The intuition for the chaining is thus: intervening on the levels of tar in the lungs lead to different probabilities of cancer: \(P(Y = y | \text{do(M = m)})\). However, the levels of tar are themselves determined by how much someone smokes: \(P(M= m| \text{do(X = x)})\). Therefore, by intervening on smoking to determine the levels of tar we can estimate the causal effect of smoking.

We intervene on smoking and check the respective effect for each value of tar:

\[ P(Y \mid d o(X))=\sum_{M} P(Y \mid M, d o(X)) \times P(M \mid d o(X)) \]

Because smoking blocks all the back-door paths from tar into cancer, we can replace the conditioning expression by an intervention expression in the first term.\(P(Y \mid M, d o(X))=P(Y \mid d o(M), d o(X))\). Given that intervening on smoking, once we have intervened on tar has no effect on cancer, we can also write \(P(Y \mid M, d o(X))=P(Y \mid d o(M), d o(X))=P(Y \mid d o(M))\).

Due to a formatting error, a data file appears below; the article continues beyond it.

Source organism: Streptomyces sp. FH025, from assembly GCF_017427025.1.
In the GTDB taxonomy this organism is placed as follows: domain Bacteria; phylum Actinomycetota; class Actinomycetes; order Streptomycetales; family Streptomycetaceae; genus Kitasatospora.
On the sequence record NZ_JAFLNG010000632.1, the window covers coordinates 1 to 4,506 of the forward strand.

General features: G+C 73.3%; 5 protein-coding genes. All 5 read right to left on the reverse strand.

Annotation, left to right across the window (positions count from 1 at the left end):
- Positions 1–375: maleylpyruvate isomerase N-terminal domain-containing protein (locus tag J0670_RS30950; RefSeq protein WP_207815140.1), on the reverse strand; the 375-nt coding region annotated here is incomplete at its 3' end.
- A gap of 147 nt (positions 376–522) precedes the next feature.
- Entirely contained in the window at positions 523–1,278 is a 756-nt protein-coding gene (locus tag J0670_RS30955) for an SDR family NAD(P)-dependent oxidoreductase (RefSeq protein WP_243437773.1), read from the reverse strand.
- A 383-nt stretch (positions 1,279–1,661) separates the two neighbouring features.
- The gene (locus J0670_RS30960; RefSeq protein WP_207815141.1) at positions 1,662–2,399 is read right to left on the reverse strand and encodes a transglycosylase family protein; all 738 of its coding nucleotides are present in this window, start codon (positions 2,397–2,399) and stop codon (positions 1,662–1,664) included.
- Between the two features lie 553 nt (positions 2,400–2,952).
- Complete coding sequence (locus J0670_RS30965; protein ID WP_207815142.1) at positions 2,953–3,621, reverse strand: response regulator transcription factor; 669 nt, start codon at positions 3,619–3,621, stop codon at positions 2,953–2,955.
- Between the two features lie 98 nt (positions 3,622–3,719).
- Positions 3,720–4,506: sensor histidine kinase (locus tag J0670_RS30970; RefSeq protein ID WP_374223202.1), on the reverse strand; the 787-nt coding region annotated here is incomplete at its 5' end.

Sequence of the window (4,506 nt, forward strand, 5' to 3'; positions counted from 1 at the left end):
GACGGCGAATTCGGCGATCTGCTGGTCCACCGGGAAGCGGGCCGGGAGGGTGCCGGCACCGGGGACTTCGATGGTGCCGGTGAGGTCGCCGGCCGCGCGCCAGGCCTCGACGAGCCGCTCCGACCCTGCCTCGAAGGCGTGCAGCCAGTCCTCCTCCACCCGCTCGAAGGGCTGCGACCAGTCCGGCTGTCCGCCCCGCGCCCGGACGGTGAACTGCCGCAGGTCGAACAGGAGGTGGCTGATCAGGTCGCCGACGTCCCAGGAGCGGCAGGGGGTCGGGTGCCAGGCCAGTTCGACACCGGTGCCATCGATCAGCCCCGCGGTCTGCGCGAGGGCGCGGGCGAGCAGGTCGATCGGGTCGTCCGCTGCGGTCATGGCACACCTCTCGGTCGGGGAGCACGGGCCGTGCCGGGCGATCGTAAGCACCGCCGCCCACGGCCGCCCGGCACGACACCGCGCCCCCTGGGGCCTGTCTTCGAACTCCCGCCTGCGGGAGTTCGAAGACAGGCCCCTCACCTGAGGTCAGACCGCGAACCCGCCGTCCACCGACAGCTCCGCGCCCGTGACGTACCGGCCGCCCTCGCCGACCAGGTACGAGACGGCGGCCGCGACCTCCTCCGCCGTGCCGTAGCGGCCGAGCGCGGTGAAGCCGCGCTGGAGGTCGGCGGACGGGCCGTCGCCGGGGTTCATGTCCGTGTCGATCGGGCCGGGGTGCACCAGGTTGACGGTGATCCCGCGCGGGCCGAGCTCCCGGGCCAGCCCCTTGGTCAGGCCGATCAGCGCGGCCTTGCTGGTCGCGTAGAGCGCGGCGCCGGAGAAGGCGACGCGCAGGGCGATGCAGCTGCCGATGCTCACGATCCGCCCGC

Given that smoking blocks all backdoor paths into tar, we can estimate \(P(Y \mid d o(M))\) using the back-door adjustment:

\[ P(Y \mid d o(M))=\sum_{X} P(Y \mid X, M) \times P(X) \]

Therefore, we can re-write \(P(Y \mid d o(X))\) thus:

\[ P(Y \mid d o(X)) = \sum_{M} P(M | do(X)) \sum_{X'} P(Y \mid X', M) \times P(X') \]

Considering that there are no backdoor paths from smoking to tar, we can write \(P(M | do(X)) = P(M | X)\). Therefore, we can re-write our entire expression for \(P(Y \mid d o(X))\) in terms of pre-intervention probabilities:

\[ P(Y \mid d o(X)) = \sum_{M} P(M | X) \sum_{X'} P(Y \mid X', M) \times P(X') \]

This is the front-door formula.

Empirical estimation

Conceptually,

the FDC [Front-door Criterion] approach works by first estimating the effect of X on M, and then estimating the effect of M on Y holding X constant. Both of these effects are unbiased because nothing confounds the effect of X on M and X blocks the only back-door path between M on Y. Multiplying these effects by one another yields the FDC estimand.